I’ve been in non-profit fundraising for the better part of a decade, a job I refer to as “sales with a conscience.” As I think about what I want to be when I grow up, I still get drawn to private sector sales.
What I have generally found, however is that recruiters don’t see a connection. They are sure I can’t prospect or cold call, or make a close. Well, here’s some food for thought about that.
- Fundraising is closer to selling a service. The donor doesn’t take home anything at all, except a good feeling, and maybe a tax deduction. There’s no WIFM statement that works to close a major gift.
- Individual donor prospecting is the same process as B2B prospecting. Sometimes you have a warm lead – they’ve attended an event or made a small donation, but you still have to find out WHY they want to give. They may not have a pain themselves, but for some reason they relate to the pain you are trying to solve, be it a disease, hunger, or education.
- There is little lead generation (sales 2.0) opportunity in non-profit fundraising. Instead of hosting a webinar on how to best manage data or lead scoring, development professionals tell stories of lives affected by their work. There’s not a white paper to register for and download to share with colleagues – just a warm feeling of making a difference.
- E-Mail Marketing and lead scoring are the same in the private and non-profit sector. Perhaps not so many non-profits use email marketing and lead scoring as well as B2B companies, but there’s definite potential, and some savvy non-profit organizations are now seeing this. I’d love to see more non-profits look at their site stats and score prospects by more than just a traditional wealth overlay!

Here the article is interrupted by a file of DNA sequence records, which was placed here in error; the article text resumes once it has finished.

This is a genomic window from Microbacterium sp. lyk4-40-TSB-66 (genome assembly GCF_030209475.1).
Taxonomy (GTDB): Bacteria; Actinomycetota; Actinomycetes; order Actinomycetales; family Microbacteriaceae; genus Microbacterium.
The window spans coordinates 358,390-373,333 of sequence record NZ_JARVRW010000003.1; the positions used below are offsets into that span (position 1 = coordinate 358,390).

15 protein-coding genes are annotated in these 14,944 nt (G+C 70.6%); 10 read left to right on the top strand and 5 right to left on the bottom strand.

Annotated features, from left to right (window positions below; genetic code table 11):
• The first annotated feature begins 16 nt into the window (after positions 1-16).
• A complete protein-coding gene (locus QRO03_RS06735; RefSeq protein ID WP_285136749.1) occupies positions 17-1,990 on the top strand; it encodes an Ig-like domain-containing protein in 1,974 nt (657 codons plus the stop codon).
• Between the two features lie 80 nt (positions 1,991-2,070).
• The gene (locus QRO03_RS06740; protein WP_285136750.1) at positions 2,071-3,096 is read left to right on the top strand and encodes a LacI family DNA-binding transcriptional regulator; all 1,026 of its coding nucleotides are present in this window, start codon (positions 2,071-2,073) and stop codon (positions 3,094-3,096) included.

- Closing is closing. Whether your customer is buying a car, implementing a learning management system, donating cash for a new wing of a hospital or a new literacy program. The program is probably the hardest of all three – like a service – there isn’t that tangible. I’d at least get to cut a ribbon and eventually see my name on a hospital wing in a capital campaign. It comes down to the fact that people want to be asked. It’s why they give – be it blood, cash or participate in a webinar. Having done both, there is as much, if not more more anticipation, timing and yes, fear asking a donor for a five or six figure gift than asking a Fortune 500 company to buy your new SaaS.
Skills are transferable – if the person with those skills can relate to the values of your private sector organization.
And for the requisite shameless self promotion – my skills are very, very transferable. I can prospect, cultivate and close in any industry. I’ll sell you a car, a mentoring system, or get you to help end childhood hunger. Let me show you.